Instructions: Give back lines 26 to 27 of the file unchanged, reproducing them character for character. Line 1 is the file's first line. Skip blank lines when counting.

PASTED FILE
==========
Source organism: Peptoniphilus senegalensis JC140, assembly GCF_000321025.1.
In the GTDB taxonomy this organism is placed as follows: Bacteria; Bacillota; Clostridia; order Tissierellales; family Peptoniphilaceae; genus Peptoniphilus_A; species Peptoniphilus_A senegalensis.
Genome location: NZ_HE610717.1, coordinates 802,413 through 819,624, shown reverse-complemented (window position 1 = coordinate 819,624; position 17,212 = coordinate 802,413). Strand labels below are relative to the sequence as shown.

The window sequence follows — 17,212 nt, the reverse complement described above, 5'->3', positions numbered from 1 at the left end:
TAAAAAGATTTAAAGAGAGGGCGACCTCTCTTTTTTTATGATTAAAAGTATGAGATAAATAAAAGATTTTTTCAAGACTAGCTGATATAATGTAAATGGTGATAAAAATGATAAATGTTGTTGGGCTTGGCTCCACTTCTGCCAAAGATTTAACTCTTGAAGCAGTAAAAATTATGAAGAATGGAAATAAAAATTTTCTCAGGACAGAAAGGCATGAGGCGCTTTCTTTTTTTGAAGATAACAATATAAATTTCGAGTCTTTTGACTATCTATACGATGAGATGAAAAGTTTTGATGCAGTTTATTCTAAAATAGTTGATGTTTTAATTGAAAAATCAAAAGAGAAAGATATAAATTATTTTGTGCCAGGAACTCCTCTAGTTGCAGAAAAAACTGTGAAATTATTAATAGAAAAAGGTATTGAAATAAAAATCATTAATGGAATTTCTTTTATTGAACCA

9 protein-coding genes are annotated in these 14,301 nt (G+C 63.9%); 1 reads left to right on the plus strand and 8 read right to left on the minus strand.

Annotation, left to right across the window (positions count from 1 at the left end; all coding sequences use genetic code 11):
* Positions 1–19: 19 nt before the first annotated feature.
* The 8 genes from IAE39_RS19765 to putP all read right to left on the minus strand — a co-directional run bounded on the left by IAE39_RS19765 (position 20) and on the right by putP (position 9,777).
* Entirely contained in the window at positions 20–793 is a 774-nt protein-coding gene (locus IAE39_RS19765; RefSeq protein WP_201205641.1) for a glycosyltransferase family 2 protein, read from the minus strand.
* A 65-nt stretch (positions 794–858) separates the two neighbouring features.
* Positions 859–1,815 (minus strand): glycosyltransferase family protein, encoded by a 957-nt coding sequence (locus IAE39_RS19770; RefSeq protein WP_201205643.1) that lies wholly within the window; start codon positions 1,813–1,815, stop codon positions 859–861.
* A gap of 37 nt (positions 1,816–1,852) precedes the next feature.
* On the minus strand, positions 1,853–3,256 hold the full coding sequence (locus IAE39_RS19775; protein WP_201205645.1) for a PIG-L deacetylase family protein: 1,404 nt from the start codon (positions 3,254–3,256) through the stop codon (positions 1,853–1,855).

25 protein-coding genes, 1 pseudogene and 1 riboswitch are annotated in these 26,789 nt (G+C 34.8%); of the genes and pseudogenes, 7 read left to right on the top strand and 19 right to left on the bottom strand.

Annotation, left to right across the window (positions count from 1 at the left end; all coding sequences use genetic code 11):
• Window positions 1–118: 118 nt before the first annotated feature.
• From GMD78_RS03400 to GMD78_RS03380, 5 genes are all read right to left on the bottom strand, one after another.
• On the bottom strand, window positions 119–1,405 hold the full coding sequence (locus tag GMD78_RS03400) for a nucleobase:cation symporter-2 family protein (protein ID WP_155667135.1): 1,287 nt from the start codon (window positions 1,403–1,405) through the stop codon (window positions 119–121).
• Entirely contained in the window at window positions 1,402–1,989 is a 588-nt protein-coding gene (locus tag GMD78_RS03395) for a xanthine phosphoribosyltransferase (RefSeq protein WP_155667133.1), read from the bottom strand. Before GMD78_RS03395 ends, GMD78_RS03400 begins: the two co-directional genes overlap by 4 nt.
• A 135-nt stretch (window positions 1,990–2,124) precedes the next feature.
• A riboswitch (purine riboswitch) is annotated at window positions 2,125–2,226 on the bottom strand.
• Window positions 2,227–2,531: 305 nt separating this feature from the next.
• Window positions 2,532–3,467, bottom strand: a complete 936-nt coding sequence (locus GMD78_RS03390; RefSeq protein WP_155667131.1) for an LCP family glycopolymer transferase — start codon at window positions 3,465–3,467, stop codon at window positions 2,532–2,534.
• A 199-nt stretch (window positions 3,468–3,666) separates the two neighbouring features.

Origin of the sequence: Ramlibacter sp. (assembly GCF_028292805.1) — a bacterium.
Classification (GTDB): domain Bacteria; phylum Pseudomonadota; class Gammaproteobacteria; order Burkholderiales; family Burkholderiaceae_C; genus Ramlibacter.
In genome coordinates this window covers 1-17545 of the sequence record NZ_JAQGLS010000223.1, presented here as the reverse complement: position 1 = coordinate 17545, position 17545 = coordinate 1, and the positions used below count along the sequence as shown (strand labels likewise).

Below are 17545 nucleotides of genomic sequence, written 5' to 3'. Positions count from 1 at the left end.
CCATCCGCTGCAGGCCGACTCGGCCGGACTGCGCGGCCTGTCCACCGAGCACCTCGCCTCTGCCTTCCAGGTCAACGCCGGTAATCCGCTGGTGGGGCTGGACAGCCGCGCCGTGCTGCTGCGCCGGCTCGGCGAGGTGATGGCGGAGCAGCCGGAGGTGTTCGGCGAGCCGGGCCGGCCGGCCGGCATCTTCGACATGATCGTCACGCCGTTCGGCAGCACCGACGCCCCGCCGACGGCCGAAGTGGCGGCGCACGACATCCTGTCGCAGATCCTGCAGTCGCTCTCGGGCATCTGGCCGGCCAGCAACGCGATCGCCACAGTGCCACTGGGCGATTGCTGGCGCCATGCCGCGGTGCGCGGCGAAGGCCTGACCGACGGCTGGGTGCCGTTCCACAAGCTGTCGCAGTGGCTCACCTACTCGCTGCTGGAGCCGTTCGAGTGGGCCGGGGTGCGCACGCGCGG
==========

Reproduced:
Origin of the sequence: Ramlibacter sp. (assembly GCF_028292805.1) — a bacterium.
Classification (GTDB): domain Bacteria; phylum Pseudomonadota; class Gammaproteobacteria; order Burkholderiales; family Burkholderiaceae_C; genus Ramlibacter.